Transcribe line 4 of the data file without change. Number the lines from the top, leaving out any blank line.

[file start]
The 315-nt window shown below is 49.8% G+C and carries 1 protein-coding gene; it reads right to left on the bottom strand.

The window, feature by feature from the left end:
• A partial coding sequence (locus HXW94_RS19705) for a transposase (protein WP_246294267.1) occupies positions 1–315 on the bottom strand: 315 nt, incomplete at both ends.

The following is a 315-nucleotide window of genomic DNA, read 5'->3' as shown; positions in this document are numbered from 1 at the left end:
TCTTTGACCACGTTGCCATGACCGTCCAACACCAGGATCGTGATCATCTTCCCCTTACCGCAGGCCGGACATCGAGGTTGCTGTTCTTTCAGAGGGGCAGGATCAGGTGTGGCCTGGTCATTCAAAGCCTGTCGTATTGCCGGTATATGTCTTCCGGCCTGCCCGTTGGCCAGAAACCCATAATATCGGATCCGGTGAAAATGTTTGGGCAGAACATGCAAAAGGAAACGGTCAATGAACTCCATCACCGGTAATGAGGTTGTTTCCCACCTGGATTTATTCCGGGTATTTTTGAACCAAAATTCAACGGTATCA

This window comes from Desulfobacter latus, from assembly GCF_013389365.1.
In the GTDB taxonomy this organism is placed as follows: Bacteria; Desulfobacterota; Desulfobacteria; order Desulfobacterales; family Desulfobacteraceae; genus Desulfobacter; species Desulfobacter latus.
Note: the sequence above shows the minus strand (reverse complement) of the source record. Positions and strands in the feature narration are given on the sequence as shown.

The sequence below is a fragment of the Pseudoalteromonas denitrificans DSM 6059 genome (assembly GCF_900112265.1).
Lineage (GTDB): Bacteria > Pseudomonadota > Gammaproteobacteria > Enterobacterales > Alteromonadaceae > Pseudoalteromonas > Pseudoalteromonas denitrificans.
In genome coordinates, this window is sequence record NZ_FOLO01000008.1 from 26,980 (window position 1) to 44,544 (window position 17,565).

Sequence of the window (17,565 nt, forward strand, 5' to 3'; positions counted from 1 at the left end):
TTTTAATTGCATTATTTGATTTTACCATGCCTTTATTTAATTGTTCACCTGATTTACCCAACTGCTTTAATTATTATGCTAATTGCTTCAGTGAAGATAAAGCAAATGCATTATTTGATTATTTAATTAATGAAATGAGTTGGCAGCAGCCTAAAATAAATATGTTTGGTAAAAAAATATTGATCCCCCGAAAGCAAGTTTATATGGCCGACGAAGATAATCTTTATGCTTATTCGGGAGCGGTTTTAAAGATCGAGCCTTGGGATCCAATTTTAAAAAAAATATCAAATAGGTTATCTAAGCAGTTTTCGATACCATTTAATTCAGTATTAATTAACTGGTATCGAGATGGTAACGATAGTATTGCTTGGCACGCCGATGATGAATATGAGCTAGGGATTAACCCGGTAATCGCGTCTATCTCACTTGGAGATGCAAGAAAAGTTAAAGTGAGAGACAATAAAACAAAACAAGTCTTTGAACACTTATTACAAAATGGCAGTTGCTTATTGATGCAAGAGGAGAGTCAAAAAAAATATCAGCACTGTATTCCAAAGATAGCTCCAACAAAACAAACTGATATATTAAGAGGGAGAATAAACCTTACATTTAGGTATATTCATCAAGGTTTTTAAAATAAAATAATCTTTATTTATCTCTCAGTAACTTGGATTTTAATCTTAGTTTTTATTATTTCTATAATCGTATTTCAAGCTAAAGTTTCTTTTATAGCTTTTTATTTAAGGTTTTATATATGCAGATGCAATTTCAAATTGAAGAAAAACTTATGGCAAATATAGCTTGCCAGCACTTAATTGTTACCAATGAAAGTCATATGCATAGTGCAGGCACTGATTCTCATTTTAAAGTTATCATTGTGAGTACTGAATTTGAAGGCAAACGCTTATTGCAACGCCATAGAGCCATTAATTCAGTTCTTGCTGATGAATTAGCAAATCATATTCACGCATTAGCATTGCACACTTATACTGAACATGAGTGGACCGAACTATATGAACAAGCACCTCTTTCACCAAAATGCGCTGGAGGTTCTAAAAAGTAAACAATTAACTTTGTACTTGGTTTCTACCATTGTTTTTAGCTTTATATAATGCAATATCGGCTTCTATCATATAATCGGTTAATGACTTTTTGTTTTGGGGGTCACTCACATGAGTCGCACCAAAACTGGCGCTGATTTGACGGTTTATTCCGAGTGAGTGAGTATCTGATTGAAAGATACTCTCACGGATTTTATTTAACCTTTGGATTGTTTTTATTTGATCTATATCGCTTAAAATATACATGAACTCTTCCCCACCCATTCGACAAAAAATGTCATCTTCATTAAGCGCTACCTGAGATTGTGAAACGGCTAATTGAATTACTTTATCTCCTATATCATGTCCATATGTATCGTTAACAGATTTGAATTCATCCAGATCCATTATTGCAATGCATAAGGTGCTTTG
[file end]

The following is a 315-nucleotide window of genomic DNA, read 5'->3' as shown; positions in this document are numbered from 1 at the left end: